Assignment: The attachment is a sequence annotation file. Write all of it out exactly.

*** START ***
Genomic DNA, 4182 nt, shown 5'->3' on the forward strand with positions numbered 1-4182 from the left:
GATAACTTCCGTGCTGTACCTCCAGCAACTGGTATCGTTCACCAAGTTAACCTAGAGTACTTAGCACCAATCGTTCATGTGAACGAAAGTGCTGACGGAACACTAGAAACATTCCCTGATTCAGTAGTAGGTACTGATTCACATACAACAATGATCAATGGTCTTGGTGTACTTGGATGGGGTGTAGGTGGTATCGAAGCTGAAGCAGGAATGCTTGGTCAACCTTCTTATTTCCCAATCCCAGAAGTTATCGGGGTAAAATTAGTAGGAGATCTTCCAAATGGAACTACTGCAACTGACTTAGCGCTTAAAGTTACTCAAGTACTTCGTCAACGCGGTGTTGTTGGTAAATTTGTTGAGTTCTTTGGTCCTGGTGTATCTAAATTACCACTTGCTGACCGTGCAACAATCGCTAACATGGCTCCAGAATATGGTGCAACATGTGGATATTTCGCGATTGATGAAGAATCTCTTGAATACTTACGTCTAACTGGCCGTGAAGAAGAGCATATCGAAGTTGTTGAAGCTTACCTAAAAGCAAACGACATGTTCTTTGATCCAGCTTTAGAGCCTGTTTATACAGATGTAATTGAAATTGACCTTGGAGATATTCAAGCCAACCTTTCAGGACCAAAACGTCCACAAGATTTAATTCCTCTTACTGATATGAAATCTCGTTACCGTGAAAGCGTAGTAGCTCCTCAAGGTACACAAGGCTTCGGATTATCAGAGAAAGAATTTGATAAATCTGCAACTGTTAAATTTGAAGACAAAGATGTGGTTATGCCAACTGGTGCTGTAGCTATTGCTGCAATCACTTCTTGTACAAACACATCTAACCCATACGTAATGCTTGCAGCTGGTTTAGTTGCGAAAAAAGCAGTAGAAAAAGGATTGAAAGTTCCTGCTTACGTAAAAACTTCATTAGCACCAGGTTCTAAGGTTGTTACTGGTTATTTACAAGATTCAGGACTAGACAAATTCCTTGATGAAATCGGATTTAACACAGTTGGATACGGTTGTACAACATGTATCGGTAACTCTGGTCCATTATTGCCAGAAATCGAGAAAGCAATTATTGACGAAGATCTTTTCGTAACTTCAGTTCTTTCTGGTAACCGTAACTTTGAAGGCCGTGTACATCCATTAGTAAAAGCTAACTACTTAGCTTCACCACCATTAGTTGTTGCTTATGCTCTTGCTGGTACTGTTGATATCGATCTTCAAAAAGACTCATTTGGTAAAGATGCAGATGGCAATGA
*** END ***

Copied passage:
Genomic DNA, 4182 nt, shown 5'->3' on the forward strand with positions numbered 1-4182 from the left:
GATAACTTCCGTGCTGTACCTCCAGCAACTGGTATCGTTCACCAAGTTAACCTAGAGTACTTAGCACCAATCGTTCATGTGAACGAAAGTGCTGACGGAACACTAGAAACATTCCCTGATTCAGTAGTAGGTACTGATTCACATACAACAATGATCAATGGTCTTGGTGTACTTGGATGGGGTGTAGGTGGTATCGAAGCTGAAGCAGGAATGCTTGGTCAACCTTCTTATTTCCCAATCCCAGAAGTTATCGGGGTAAAATTAGTAGGAGATCTTCCAAATGGAACTACTGCAACTGACTTAGCGCTTAAAGTTACTCAAGTACTTCGTCAACGCGGTGTTGTTGGTAAATTTGTTGAGTTCTTTGGTCCTGGTGTATCTAAATTACCACTTGCTGACCGTGCAACAATCGCTAACATGGCTCCAGAATATGGTGCAACATGTGGATATTTCGCGATTGATGAAGAATCTCTTGAATACTTACGTCTAACTGGCCGTGAAGAAGAGCATATCGAAGTTGTTGAAGCTTACCTAAAAGCAAACGACATGTTCTTTGATCCAGCTTTAGAGCCTGTTTATACAGATGTAATTGAAATTGACCTTGGAGATATTCAAGCCAACCTTTCAGGACCAAAACGTCCACAAGATTTAATTCCTCTTACTGATATGAAATCTCGTTACCGTGAAAGCGTAGTAGCTCCTCAAGGTACACAAGGCTTCGGATTATCAGAGAAAGAATTTGATAAATCTGCAACTGTTAAATTTGAAGACAAAGATGTGGTTATGCCAACTGGTGCTGTAGCTATTGCTGCAATCACTTCTTGTACAAACACATCTAACCCATACGTAATGCTTGCAGCTGGTTTAGTTGCGAAAAAAGCAGTAGAAAAAGGATTGAAAGTTCCTGCTTACGTAAAAACTTCATTAGCACCAGGTTCTAAGGTTGTTACTGGTTATTTACAAGATTCAGGACTAGACAAATTCCTTGATGAAATCGGATTTAACACAGTTGGATACGGTTGTACAACATGTATCGGTAACTCTGGTCCATTATTGCCAGAAATCGAGAAAGCAATTATTGACGAAGATCTTTTCGTAACTTCAGTTCTTTCTGGTAACCGTAACTTTGAAGGCCGTGTACATCCATTAGTAAAAGCTAACTACTTAGCTTCACCACCATTAGTTGTTGCTTATGCTCTTGCTGGTACTGTTGATATCGATCTTCAAAAAGACTCATTTGGTAAAGATGCAGATGGCAATGA